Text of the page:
No art cuts? School board plans to keep funding for teachers

There might not be any cuts to elementary art teachers after all. 
Without a formal vote, the Board of Education said at its Feb. 11 meeting that it would seek to put $109,000 back into the proposed 2019-20 school budget after parents and staff protested a reduction in hours for the district’s six elementary art teachers.
The additional funding for elementary art teachers would not increase the proposed $98.3-million school budget, several board members said. The board agree to wait to find the money in other cost-savings strategies before taking a final vote.
“We’ve heard a lot about art, is that something we can find an alternative to?” asked board member Jim Keidel, who noted that the proposed cuts are about $109,000 in $98.3-million budget.
The proposed budget is a 3.43% increase over the 2018-19 school budget. 
The proposed cuts would have eliminated about 20% of each of the six teachers’ time, essentially reducing them from full-time to part-time employees.
“So what I am hearing around the table is … the 3.43[%] is the number we’re still comfortable with,” said Chairwoman Margaret Stamatis. “What about the $109,000 for the art teachers? Are we going to add that on, or were we going to say to the administration keep it at the 3.43 and hope that some efficiencies can be used to offset the $109,000?”
Board member Jonathan Steckler he agreed with that plan. 
“I think we can keep to the 3.43[%],” he said
Funding the $109,000 to keep the art teachers full-time would be the first priority, Stamatis said.
“So long as there’s a curriculum implementation model for it,” said Vice Chairman Doug Silver.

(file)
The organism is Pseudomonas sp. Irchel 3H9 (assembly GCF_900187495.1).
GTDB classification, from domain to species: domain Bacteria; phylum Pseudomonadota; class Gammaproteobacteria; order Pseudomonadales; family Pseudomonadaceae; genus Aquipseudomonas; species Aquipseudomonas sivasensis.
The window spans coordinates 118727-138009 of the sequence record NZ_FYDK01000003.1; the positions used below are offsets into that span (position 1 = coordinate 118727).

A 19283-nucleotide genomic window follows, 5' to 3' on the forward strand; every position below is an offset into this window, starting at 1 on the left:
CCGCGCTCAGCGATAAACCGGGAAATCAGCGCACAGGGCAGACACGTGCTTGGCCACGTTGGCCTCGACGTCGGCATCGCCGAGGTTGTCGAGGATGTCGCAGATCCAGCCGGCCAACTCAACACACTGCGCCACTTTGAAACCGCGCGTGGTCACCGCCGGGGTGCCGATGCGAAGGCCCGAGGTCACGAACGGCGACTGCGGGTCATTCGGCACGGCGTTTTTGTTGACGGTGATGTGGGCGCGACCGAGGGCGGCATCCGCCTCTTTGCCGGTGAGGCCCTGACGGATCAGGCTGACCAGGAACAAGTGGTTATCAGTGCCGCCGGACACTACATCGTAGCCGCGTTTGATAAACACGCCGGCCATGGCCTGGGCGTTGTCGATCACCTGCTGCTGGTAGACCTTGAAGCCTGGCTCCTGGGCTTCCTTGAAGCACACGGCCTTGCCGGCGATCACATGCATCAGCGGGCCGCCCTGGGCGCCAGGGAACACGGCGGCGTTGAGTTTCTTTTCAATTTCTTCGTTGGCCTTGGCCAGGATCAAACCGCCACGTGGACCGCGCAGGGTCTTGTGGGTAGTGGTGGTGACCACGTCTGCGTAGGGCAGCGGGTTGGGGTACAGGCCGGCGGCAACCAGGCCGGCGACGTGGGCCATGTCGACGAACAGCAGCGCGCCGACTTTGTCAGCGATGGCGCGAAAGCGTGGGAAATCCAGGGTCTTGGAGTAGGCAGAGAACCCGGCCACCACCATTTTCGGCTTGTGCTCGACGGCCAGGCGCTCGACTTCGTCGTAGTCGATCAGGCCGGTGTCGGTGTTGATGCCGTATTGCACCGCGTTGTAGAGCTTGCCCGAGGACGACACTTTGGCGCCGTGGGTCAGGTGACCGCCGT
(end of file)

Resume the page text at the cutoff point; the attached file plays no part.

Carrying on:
Original proposal
The proposed reduction in art teacher hours come from Interim Superintendent Dr. JeanAnn Paddyfote’s 2019-20 budget proposal. Paddyfote said the cuts would apply to time the teachers spend doing prep work — loading kilns, preparing clay, cleaning up and preparing materials, lesson planning, and meeting with PTA members. 
“No one is trying to devalue what the art teachers do here. But is there consistency across the six schools? No,” said Paddyfote
Because the activities and programs the six art teachers undertake are not consistent across all six schools, some board members appeared hesitant to fund the positions as full time without new curriculum.
“I’m reluctant to go forward with it unless you can really make it [a full-time equivalent position],” said board member Fran Walton. “We have to have a rationale as to why this position stays.” 
Silver said he was not against putting the money back in the budget.
“If the Board of Education wants to overfund art … I think that’s a curriculum decision,” he said, with a nod toward Assistant Superintendent Craig Creller, who oversees curriculum for the district.
He suggested art could be another way to engage students in the material they’re studying. 
Three parents said they were opposed to cutting art during public comments at the start of the meeting. 
“We cannot continue to speak out of both sides of our mouth, applauding the successes of our schools while at the same time spending the least amount of money per pupil in our District Reference Group,” said Laurie Bellagamba of Spruce Wood Lane. 
She was referring to a socioeconomic and performance grouping the state uses to determine funding for schools. 
“Please keep cuts away from our staffing,” she added.
Cybele Maylone, executive director of the Aldrich Museum, said the elementary art teachers’ partnership with the museum provides a huge amount of opportunities for students.
“None of this work would be possible without the incredible art teachers,” said Maylone, who’s also a parent of a second grader. 
“I was really pleased to move from New York City and find that [my daughter] was given the opportunity to participate in classes, or specials, that were comparable to what we were receiving in New York City,” she added. 
Maylone said she hoped the opportunity continues.
“If elementary art positions are cut by 20%, the quality of what our children are learning, breathing, exploring, and discovering is also cut by 20%,” said Alana DeVito, an art teacher at Barlow Mountain Elementary School, and the parent of a Ridgebury Elementary School student. 
“Eighty percent of a strong arts program is not what I want for my own children, for those I currently teach, and for those that I will teach in the future,” she added. “They deserve 100% of the program.”